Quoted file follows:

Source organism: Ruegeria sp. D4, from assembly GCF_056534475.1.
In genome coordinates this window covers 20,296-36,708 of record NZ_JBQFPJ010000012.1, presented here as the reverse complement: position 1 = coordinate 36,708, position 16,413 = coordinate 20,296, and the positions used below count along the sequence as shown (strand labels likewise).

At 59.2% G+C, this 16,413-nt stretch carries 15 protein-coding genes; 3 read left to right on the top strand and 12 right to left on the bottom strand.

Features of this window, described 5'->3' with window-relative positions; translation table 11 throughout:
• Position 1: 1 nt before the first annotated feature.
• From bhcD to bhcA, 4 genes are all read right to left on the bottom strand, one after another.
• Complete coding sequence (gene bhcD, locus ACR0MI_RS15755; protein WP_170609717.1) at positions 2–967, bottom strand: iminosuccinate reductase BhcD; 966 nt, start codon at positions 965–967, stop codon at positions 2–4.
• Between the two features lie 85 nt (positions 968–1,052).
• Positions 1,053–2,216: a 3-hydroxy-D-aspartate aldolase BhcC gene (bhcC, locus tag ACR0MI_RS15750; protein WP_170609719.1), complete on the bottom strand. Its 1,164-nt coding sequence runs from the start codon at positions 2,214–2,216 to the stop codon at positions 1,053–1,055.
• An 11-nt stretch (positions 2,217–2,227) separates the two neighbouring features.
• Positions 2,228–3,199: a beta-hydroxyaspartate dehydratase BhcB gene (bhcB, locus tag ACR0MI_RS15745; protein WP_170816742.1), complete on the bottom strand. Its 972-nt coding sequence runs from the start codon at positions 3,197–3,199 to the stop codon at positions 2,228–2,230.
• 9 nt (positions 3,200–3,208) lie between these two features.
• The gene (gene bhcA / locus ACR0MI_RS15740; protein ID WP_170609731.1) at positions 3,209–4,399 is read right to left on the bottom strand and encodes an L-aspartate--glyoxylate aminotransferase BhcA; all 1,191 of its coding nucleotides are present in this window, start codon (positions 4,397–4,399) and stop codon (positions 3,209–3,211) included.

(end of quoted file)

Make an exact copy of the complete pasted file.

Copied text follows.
Source organism: Ruegeria sp. D4, from assembly GCF_056534475.1.
In genome coordinates this window covers 20,296-36,708 of record NZ_JBQFPJ010000012.1, presented here as the reverse complement: position 1 = coordinate 36,708, position 16,413 = coordinate 20,296, and the positions used below count along the sequence as shown (strand labels likewise).

At 59.2% G+C, this 16,413-nt stretch carries 15 protein-coding genes; 3 read left to right on the top strand and 12 right to left on the bottom strand.

Features of this window, described 5'->3' with window-relative positions; translation table 11 throughout:
• Position 1: 1 nt before the first annotated feature.
• From bhcD to bhcA, 4 genes are all read right to left on the bottom strand, one after another.
• Complete coding sequence (gene bhcD, locus ACR0MI_RS15755; protein WP_170609717.1) at positions 2–967, bottom strand: iminosuccinate reductase BhcD; 966 nt, start codon at positions 965–967, stop codon at positions 2–4.
• Between the two features lie 85 nt (positions 968–1,052).
• Positions 1,053–2,216: a 3-hydroxy-D-aspartate aldolase BhcC gene (bhcC, locus tag ACR0MI_RS15750; protein WP_170609719.1), complete on the bottom strand. Its 1,164-nt coding sequence runs from the start codon at positions 2,214–2,216 to the stop codon at positions 1,053–1,055.
• An 11-nt stretch (positions 2,217–2,227) separates the two neighbouring features.
• Positions 2,228–3,199: a beta-hydroxyaspartate dehydratase BhcB gene (bhcB, locus tag ACR0MI_RS15745; protein WP_170816742.1), complete on the bottom strand. Its 972-nt coding sequence runs from the start codon at positions 3,197–3,199 to the stop codon at positions 2,228–2,230.
• 9 nt (positions 3,200–3,208) lie between these two features.
• The gene (gene bhcA / locus ACR0MI_RS15740; protein ID WP_170609731.1) at positions 3,209–4,399 is read right to left on the bottom strand and encodes an L-aspartate--glyoxylate aminotransferase BhcA; all 1,191 of its coding nucleotides are present in this window, start codon (positions 4,397–4,399) and stop codon (positions 3,209–3,211) included.